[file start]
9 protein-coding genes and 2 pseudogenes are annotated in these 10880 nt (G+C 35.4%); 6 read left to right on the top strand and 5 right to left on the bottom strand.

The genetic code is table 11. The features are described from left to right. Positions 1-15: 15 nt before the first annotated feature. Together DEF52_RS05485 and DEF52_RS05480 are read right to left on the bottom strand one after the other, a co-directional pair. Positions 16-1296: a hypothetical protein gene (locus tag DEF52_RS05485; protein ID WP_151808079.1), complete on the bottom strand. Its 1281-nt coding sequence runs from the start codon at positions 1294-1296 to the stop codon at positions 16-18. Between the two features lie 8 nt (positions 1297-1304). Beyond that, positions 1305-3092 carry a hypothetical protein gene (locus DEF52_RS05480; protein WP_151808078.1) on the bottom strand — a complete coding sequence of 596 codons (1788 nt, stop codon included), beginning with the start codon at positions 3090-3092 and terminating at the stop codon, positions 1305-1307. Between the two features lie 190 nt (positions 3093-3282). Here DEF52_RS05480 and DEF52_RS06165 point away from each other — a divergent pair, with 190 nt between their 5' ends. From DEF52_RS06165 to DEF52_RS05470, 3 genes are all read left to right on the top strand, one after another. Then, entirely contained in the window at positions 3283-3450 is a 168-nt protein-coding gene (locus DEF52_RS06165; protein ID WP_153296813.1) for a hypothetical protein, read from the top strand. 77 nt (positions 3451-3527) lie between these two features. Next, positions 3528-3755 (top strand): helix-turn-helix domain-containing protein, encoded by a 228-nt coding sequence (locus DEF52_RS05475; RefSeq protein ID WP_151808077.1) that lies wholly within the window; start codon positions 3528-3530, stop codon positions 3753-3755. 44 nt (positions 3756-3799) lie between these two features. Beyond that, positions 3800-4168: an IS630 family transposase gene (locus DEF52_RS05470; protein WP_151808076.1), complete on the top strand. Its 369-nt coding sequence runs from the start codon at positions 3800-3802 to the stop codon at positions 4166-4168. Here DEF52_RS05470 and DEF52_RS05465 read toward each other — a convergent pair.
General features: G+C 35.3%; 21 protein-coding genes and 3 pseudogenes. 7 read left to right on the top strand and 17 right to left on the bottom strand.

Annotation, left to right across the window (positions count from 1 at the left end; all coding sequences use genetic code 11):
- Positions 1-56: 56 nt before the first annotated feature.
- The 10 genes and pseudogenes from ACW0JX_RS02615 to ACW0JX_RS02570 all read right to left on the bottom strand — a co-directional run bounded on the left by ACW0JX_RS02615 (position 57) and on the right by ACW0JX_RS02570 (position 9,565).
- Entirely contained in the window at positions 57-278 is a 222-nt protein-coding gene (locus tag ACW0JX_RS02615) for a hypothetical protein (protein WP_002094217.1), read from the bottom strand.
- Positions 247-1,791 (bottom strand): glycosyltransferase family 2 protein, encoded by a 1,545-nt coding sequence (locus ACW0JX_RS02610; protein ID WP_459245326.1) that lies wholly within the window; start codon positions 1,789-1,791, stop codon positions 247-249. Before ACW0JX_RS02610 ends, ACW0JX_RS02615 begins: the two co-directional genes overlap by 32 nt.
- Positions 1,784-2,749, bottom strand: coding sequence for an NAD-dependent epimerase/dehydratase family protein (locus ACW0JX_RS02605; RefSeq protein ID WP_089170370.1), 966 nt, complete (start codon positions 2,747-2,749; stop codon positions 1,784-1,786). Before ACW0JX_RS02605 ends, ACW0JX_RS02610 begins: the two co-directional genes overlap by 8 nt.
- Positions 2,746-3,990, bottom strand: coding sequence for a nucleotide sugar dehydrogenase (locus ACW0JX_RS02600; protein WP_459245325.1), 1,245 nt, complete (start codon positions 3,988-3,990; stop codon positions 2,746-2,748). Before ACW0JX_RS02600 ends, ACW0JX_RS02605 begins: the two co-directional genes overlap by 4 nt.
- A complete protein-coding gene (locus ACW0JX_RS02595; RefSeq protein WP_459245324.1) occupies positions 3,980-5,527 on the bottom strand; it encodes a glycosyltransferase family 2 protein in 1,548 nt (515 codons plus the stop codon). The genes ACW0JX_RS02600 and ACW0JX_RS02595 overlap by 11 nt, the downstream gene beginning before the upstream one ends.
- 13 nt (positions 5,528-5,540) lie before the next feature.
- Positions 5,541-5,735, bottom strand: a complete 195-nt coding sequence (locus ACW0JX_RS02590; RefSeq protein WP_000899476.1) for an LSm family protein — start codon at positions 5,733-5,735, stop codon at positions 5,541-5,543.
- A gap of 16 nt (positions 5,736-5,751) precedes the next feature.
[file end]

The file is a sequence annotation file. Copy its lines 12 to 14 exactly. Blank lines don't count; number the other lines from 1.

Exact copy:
- 13 nt (positions 5,528-5,540) lie before the next feature.
- Positions 5,541-5,735, bottom strand: a complete 195-nt coding sequence (locus ACW0JX_RS02590; RefSeq protein WP_000899476.1) for an LSm family protein — start codon at positions 5,733-5,735, stop codon at positions 5,541-5,543.
- A gap of 16 nt (positions 5,736-5,751) precedes the next feature.